Once you cross that first turn point, now you’re in that high-stress range. Now it depends on how hard you go, but I had one workout the other day where I was 2.5 hours at 260 watts. That was tough for me, and that was because I was in that threshold range for 2.5 hours. I felt that for two days. I was not able to, the next day feel just perfectly back to normal. But it wasn’t a really high-intensity session. However, the combination of a fairly high intensity and a long duration, the combined effect of those was a high-stress workout. Then, we’re back to what I was talking about: What are we polarizing? Stress and polarizing the expected stress of that session. And I knew this would be tough. I like to do occasionally these tough threshold sessions that are long and arduous, because I think, it helps prepare me for racing. But it’s I consider it high-stress, it’s a hard session. Even though heart rate was not 95 percent of max, I still put it in that hard session bucket in my accounting of my training.
It’s not just heart rate, or just lactate. I try to tell people, you cannot evaluate intensity in a vacuum–you have to look at intensity, and duration. Especially once you start getting into those higher-intensity ranges, threshold plus–the minutes matter. How long am I sustaining that intensity, because as the minutes increase the internal stress, the internal load of achieving that same external power is getting higher and higher. So, in my 2.5 hour workout, I broke it up into 30-minute sections. Then I looked at my heart rate, and my breathing frequency for each 30 minutes across what was a fairly even power output. But that combination was just slowly going up. In the last 30 minutes, it was really going up. My body was really starting to say, “Hey, it’s quitting time here, what are you doing?” That goes back to when we’re trying to quantify load or stress or whatever, then we have to be really careful what we’re talking about, external load versus internal.
Look to Optimize, Not Maximize Your Training
You’ve been doing this for a long time, this research started many, many years ago. What big changes in your thinking have occurred since the beginning of the research and until today?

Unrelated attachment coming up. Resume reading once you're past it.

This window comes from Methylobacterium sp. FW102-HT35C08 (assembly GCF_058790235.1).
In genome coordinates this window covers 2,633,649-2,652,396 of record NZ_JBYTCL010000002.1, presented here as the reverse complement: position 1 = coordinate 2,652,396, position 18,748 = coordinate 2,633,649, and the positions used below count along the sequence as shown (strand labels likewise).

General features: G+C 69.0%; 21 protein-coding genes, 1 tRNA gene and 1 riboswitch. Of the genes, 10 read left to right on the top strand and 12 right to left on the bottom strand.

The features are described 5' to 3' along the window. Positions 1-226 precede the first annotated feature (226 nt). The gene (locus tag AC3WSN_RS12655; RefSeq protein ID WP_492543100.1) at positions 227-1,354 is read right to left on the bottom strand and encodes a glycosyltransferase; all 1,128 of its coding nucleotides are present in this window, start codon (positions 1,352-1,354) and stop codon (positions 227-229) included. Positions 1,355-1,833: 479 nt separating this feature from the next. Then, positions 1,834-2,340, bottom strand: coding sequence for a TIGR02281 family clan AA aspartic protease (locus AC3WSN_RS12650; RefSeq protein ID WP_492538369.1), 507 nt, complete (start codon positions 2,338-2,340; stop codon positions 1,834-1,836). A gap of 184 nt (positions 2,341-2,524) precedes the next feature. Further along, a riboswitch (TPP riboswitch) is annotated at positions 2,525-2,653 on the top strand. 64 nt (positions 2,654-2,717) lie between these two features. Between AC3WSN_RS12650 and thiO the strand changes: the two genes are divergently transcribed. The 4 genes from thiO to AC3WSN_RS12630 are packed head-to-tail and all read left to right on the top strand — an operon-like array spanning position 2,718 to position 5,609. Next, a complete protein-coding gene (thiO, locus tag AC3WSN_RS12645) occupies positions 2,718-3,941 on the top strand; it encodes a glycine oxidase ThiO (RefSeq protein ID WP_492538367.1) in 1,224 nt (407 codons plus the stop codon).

I have gone from seeing the training process as a maximization problem, to seeing it as an optimization problem. That would be the basic [change], in a nutshell. At first I thought, well, maximize VO2max, maximize threshold power or pace, maximize efficiency, make them all as high as you can, and you’ll go faster. I’m just thinking on that one side of the equation, which is the the input and the physiological adaptations. But I was forgetting that along for the ride is stress, is inflammatory responses, immune suppression, reactive oxygen species, energy depletion, various kinds of problems up in the head, it’s autonomic nervous syst shifts, and so forth. A lot of systemic level stress and strain responses are happening as I try to maximize these adaptations in the muscle or in the heart or so forth. The big understanding, the big epiphany (it’s a slow epiphany, you might say), is seeing the training process as this holistic balance between signal and stress. Finding that balance, is individual, but these guardrails help. These intensity distribution guardrails help us to come into a sustainable, progressive, developmental process.
Sustainable I know is a tired word that we use too much, but it is really important for endurance athletes. It’s the correct way to think, if it’s not a sustainable training process, then you’re not going to get where you want to go. Endurance training takes time. You don’t create endurance champions in a year or six weeks. They build over years. It doesn’t matter which endurance sport we’re talking about. It does take time. Now we may see them pop up on the radar, and it looks like they’re coming out of nowhere, but behind that they’ve been doing the work for years. So if you’re into the endurance game, you need to be into the long game, and you need to be looking for a sustainable process.
Polarized training is a complex topic and this conversation with Dr. Seiler has only scratched the surface. We have much more information in our Polarized Pathway to help you fully understand and optimize your training.